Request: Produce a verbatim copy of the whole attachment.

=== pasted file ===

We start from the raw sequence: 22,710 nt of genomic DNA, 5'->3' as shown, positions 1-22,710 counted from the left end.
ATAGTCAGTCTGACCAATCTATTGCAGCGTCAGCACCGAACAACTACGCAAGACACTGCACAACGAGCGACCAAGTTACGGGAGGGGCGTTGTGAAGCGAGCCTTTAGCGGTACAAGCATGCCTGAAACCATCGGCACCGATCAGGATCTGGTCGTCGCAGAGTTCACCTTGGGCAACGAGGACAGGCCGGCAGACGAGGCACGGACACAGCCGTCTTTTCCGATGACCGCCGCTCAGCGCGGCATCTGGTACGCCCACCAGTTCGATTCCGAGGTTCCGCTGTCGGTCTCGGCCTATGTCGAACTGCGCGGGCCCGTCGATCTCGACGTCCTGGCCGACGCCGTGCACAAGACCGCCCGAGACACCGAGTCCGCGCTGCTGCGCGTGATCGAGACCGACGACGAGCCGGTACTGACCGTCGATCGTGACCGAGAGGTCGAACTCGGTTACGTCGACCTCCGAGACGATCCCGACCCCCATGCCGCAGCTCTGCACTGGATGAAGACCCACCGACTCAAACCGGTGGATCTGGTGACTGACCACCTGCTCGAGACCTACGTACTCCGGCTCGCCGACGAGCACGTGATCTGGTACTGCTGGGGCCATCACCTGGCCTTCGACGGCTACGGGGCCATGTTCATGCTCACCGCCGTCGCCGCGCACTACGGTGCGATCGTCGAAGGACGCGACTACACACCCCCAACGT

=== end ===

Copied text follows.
We start from the raw sequence: 22,710 nt of genomic DNA, 5'->3' as shown, positions 1-22,710 counted from the left end.
ATAGTCAGTCTGACCAATCTATTGCAGCGTCAGCACCGAACAACTACGCAAGACACTGCACAACGAGCGACCAAGTTACGGGAGGGGCGTTGTGAAGCGAGCCTTTAGCGGTACAAGCATGCCTGAAACCATCGGCACCGATCAGGATCTGGTCGTCGCAGAGTTCACCTTGGGCAACGAGGACAGGCCGGCAGACGAGGCACGGACACAGCCGTCTTTTCCGATGACCGCCGCTCAGCGCGGCATCTGGTACGCCCACCAGTTCGATTCCGAGGTTCCGCTGTCGGTCTCGGCCTATGTCGAACTGCGCGGGCCCGTCGATCTCGACGTCCTGGCCGACGCCGTGCACAAGACCGCCCGAGACACCGAGTCCGCGCTGCTGCGCGTGATCGAGACCGACGACGAGCCGGTACTGACCGTCGATCGTGACCGAGAGGTCGAACTCGGTTACGTCGACCTCCGAGACGATCCCGACCCCCATGCCGCAGCTCTGCACTGGATGAAGACCCACCGACTCAAACCGGTGGATCTGGTGACTGACCACCTGCTCGAGACCTACGTACTCCGGCTCGCCGACGAGCACGTGATCTGGTACTGCTGGGGCCATCACCTGGCCTTCGACGGCTACGGGGCCATGTTCATGCTCACCGCCGTCGCCGCGCACTACGGTGCGATCGTCGAAGGACGCGACTACACACCCCCAACGT